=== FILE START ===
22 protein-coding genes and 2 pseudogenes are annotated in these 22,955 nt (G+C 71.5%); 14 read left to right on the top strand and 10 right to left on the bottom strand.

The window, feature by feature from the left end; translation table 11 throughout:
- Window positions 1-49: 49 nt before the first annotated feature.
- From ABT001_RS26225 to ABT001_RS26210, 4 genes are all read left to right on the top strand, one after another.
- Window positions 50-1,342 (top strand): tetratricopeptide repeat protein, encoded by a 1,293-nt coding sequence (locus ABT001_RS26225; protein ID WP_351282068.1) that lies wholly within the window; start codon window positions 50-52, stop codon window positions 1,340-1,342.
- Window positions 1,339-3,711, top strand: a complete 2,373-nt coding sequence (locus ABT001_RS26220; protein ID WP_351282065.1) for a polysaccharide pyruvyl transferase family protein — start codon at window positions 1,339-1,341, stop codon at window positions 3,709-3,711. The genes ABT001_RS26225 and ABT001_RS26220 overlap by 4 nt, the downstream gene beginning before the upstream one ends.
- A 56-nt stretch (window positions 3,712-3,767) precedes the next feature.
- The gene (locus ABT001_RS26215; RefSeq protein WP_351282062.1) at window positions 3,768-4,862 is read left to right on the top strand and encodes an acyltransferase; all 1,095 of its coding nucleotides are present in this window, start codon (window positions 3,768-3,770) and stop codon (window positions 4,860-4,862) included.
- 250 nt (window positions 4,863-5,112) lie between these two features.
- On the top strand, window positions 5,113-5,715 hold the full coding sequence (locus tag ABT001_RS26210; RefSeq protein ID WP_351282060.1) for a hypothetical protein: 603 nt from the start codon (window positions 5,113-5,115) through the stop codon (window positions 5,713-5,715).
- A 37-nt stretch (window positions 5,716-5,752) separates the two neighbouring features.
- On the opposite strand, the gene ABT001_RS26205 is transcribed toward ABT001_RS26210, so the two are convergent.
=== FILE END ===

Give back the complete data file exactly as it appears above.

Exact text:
22 protein-coding genes and 2 pseudogenes are annotated in these 22,955 nt (G+C 71.5%); 14 read left to right on the top strand and 10 right to left on the bottom strand.

The window, feature by feature from the left end; translation table 11 throughout:
- Window positions 1-49: 49 nt before the first annotated feature.
- From ABT001_RS26225 to ABT001_RS26210, 4 genes are all read left to right on the top strand, one after another.
- Window positions 50-1,342 (top strand): tetratricopeptide repeat protein, encoded by a 1,293-nt coding sequence (locus ABT001_RS26225; protein ID WP_351282068.1) that lies wholly within the window; start codon window positions 50-52, stop codon window positions 1,340-1,342.
- Window positions 1,339-3,711, top strand: a complete 2,373-nt coding sequence (locus ABT001_RS26220; protein ID WP_351282065.1) for a polysaccharide pyruvyl transferase family protein — start codon at window positions 1,339-1,341, stop codon at window positions 3,709-3,711. The genes ABT001_RS26225 and ABT001_RS26220 overlap by 4 nt, the downstream gene beginning before the upstream one ends.
- A 56-nt stretch (window positions 3,712-3,767) precedes the next feature.
- The gene (locus ABT001_RS26215; RefSeq protein WP_351282062.1) at window positions 3,768-4,862 is read left to right on the top strand and encodes an acyltransferase; all 1,095 of its coding nucleotides are present in this window, start codon (window positions 3,768-3,770) and stop codon (window positions 4,860-4,862) included.
- 250 nt (window positions 4,863-5,112) lie between these two features.
- On the top strand, window positions 5,113-5,715 hold the full coding sequence (locus tag ABT001_RS26210; RefSeq protein ID WP_351282060.1) for a hypothetical protein: 603 nt from the start codon (window positions 5,113-5,115) through the stop codon (window positions 5,713-5,715).
- A 37-nt stretch (window positions 5,716-5,752) separates the two neighbouring features.
- On the opposite strand, the gene ABT001_RS26205 is transcribed toward ABT001_RS26210, so the two are convergent.